Yet, it is obvious that God is certainly talking to somebody – we need answers!  We don’t truly get a real answer until we turn to the gospel according to John.  John was the disciple who Jesus loved (John 21:24).  John followed Jesus very closely and shared with us, his readers, what Jesus had taught and shared with he and the other disciples.  The beauty about John’s gospel is that John focused on the deity of Jesus.  John says (John 1:1), “in the beginning was the Word, and the Word was with God, and the Word was God.”

This becomes a very interesting detail because we’re now introduced to something that was with God in the beginning.  You will recall that the beginning, according to the bible, begins with God creating the heaven and the earth.  So, this ‘Word’ was with God in the beginning during the creation.  Let’s also make note that ‘Word’ is also a proper noun which means that ‘Word’ must also be a person, place, or thing.  To better understand the ‘Word’ we must look at a very important key to this scripture – it says, the “Word was God”.  From that, we should understand that the ‘Word’ was with God, was God, and therefore ‘Word’ must certainly be a person.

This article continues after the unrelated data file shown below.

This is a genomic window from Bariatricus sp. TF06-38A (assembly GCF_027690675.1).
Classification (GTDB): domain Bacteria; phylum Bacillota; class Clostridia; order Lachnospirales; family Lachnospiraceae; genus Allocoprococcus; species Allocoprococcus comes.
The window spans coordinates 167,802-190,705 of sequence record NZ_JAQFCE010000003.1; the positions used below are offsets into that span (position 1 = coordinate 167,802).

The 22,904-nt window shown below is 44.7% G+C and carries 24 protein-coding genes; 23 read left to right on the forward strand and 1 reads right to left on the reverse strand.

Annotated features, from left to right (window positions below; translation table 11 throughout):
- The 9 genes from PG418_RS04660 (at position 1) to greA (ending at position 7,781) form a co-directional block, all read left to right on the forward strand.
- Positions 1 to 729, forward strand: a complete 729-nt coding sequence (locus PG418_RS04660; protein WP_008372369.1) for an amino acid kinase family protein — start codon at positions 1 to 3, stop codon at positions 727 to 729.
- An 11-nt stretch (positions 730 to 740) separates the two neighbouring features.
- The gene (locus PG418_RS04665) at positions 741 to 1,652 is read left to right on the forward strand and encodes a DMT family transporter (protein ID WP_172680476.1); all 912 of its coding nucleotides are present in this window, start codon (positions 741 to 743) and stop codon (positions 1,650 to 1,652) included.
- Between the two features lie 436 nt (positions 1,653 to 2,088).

With this new insight, we can hopefully look back at Genesis with a better understanding.  We now know who was there with God – the WordGod, being the Word, was essentially talking to Himself!  What? Do you not think it possible that God was talking to Himself? Don’t you often talk within yourself when you are about to do something?  I certainly do.  When I am preparing a sermon, I often think to myself, what am I going to say? My brother, who is a fantastic artist/illustrator, often talks within himself as he plans out an art piece.   God was creating the greatest masterpiece of all and was talking to Himself during the process!